Some books, like JR Ward’s Lover Awakened, are eagerly anticipated with pre-orders numbers that one would expect from a New York Times best seller veteran. Other books, the sort in a superstar stratosphere unto themselves, like the Harry Potter books, are obsessively waited for: countdown clocks are made, lines form, the devoted sleep on sidewalks for the chance to be the first with the book in their hands. And then, there are books like Teresa Medeiros’ The Vampire Who Loved Me, a book, like the others, awaited, but with sanity and patience. A book fans of After Midnight (Merdeiros’ first look at the Cabot sisters) are certainly interested in, but one unlikely to inspire camping out for. As it turns out, The Vampire Who Loved Me isn’t a book to sit nicely on the to-be-read pile, but demands to be read immediately and without interruption.
Readers familiar with After Midnight will well remember Portia Cabot. At seventeen she was the youngest Cabot sister, in love with gothic literature, hoping against hope that werewolves, fairies and vampires existed. While her sister Caroline was busying falling in love with Adrian Kane, Portia developed a heart-wrenching, world-ending crush on Adrian’s younger brother Julian. Even as Julian affected the role of parlor vampire, reciting Byron to dewy eyed girls, he was a very real vampire in search of his soul. His feelings for Portia evolved from indulgence to interest, but as a soulless vampire he had nothing to offer her. Things culminated between the two when Duvalier (the vampire then in possession of Julian’s soul) locked Portia and Julian together in a crypt hoping that Julian would finally kill a human, and finally give up the last of his humanity. Medeiros kept the details of the crypt scene to herself, giving the reader only Julian’s retelling of events as he explained the puncture wounds on Portia’s neck: “I only took what I need to survive.”
What was stingily held back from the reader, are the heart-pounding details readers of romance love. What exactly happened? It’s on this primed stage, where familiar characters are balanced on the precipice of romance, that Medeiros revisits Julian and Portia. It’s been five years since Julian left home, and family, and Portia on the continuing quest for his soul and in those five years Portia has grown into a woman. Her schoolgirl crush has matured into an emotion that hovers somewhere between a woman’s love, worry for Julian’s unknown safety, and seething anger over Julian’s decampment. When Julian returns to London – at the same time women begin to turn up dead and drained of blood – Portia needs to know if Julian lost his humanity in the search for his soul.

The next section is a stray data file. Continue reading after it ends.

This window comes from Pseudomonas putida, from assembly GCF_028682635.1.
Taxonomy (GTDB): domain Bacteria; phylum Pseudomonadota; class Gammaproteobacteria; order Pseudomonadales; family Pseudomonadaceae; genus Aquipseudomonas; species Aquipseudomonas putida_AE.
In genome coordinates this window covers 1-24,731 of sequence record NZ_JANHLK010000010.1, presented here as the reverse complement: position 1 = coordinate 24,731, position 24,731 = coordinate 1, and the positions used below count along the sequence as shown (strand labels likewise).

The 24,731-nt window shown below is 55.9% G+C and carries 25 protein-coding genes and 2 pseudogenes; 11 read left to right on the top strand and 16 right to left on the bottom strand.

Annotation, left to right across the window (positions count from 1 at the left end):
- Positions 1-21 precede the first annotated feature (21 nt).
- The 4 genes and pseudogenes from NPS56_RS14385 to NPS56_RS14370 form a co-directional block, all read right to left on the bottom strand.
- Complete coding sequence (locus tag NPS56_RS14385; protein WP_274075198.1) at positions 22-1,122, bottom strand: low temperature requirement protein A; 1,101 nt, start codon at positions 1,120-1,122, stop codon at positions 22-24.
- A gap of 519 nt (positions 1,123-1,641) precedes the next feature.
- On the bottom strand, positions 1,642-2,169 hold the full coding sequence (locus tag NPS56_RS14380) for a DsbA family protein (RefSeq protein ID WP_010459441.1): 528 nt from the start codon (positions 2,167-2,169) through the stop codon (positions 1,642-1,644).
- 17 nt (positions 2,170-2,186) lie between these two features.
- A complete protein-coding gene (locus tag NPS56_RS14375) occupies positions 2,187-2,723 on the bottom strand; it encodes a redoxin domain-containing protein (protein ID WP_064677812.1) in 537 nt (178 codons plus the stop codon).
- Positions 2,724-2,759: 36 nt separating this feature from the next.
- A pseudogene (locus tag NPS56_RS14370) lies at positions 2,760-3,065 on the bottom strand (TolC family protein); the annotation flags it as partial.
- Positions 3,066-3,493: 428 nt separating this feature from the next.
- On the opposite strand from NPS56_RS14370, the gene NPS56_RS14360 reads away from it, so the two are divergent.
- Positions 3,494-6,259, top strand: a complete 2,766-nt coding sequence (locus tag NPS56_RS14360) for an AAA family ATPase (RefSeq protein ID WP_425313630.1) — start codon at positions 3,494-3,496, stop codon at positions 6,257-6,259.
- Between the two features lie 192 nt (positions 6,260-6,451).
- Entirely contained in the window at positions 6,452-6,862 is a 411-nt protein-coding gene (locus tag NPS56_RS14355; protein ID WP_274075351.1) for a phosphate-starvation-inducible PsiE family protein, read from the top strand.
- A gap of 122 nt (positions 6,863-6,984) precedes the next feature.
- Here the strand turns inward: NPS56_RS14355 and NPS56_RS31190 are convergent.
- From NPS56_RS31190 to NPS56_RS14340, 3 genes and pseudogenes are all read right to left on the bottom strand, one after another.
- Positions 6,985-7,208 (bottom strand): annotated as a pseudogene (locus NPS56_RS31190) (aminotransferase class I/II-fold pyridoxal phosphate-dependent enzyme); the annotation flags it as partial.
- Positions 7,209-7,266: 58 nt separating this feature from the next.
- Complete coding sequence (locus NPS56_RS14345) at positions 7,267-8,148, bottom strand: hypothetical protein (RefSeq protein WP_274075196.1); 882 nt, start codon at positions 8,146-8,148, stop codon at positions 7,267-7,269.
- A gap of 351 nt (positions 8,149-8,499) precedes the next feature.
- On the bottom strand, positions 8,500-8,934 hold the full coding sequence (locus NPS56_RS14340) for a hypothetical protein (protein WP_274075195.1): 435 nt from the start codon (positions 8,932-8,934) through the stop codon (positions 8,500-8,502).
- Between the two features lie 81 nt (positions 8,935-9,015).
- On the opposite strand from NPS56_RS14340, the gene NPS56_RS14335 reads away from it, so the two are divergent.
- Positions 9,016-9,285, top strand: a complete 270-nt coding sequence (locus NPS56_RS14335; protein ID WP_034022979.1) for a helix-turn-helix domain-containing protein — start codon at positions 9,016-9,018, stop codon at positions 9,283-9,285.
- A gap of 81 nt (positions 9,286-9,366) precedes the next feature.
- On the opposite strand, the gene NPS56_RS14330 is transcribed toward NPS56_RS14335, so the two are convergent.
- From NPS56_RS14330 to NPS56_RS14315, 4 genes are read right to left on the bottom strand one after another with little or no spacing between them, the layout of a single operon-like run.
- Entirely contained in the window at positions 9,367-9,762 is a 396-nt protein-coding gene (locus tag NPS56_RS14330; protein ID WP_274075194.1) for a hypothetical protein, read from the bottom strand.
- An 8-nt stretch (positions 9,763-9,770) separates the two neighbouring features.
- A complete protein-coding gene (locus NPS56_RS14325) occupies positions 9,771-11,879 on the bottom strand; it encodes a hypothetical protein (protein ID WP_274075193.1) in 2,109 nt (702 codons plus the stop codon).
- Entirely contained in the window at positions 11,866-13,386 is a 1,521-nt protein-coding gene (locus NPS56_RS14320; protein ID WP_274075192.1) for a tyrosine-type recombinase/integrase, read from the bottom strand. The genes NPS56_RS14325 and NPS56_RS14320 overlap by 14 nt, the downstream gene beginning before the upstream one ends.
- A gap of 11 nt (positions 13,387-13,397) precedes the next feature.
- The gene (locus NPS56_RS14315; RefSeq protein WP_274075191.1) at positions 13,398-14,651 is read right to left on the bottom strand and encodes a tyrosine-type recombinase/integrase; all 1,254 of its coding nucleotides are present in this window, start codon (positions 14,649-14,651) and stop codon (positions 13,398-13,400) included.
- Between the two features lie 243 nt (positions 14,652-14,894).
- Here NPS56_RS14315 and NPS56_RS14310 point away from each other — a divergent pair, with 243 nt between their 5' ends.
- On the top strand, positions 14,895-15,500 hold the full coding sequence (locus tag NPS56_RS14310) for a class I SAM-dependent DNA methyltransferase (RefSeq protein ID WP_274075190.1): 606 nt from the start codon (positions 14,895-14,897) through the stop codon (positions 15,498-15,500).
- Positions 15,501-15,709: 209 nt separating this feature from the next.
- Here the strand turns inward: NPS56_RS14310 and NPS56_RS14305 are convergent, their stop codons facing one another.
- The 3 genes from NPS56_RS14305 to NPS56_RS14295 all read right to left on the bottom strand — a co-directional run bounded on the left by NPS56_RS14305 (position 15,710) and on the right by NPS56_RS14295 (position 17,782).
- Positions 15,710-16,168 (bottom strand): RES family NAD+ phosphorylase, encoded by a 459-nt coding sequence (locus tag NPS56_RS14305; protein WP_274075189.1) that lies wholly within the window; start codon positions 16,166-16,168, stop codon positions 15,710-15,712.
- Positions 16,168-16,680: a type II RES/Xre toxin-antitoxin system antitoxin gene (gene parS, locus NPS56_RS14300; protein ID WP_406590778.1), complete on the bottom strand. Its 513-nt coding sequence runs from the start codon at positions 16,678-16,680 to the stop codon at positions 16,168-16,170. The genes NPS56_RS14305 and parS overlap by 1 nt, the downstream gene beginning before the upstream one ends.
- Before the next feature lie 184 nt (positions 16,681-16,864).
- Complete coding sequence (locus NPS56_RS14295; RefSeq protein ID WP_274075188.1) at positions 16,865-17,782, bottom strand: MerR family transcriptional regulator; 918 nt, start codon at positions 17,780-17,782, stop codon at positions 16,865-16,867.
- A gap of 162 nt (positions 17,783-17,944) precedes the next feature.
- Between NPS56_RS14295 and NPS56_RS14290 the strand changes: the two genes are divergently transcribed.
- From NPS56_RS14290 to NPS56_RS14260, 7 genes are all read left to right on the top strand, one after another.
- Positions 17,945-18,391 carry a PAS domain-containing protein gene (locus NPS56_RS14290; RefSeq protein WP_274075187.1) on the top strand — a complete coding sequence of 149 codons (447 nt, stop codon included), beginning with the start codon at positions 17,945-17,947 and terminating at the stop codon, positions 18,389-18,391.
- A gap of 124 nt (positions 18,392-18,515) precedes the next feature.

The Vampire Who Loved Me is infectious, forcing the giddy turn of every page as Julian and Portia reunite and Medeiros moves them through a plot that doesn’t break ground, but is none the worse for it. Initially, Portia fears Julian is behind the string of dead women and wants to prove his innocence, only to suddenly suspect him of the crimes. Things become complicated when Portia learns who is really behind the murders, a Parisian woman, Valentine, who turns out to be Julian’s obsessed lover and the vampire who now holds Julian’s soul.
What keeps this couple compelling – even through a series of stock romance scenes: Julian and Portia hold tight and pretend to be married to ward off the advances of other men; Julian and Portia whirl around a dance floor pretending to be vampire and eternal bride to enrage and draw out a jealous Valentine; Julian and Portia seeking shelter for the night in a place where they can be alone and uninterrupted – is that this couple is tortured by their love for one another. Portia learns that she’s had Julian’s heart all along, but that’s meaningless because he’d allowed Valentine to keep what stands between him and being human. For his part, Julian loves Portia enough to want something better for her than himself. This pair has to fight themselves, one another, and Valentine for their happily ever after.
Where After Midnight read like a crossbreeding of “Buffy the Vampire Slayer” and Jane Austen, The Vampire Who Loved Me is a regency paranormal that stays tightly focused on the love story, with little-to-no time devoted to the inner workings of society or subplots. It is unlike other paranormals in that’s it more quaint than dark. Medeiros never takes the possibility of redemption from Julian. Vampirism need not be permanent or final. There is always hope that he could be human again. While Julian and Portia’s story lacks the complexity and nuance of After Midnight’s plot – all the same characters are present, but Portia’s sisters and their now husbands exit the stage for their siblings’ starring roles – in all, the reading experience for The Vampire Who Loved Me stands apart from its predecessor, but not to a lesser degree.
The Vampire Who Loved Me is a delightful read. It’s a traditional romance that never feels staid, it’s familiar without feeling retread. Medeiros crafts a story that succeeds with compelling characters, a well laid back story, and pacing that keeps the pages turning. The only down side is that after reading, the anticipation is over.
You can visit Teresa here and purchase this book here or here.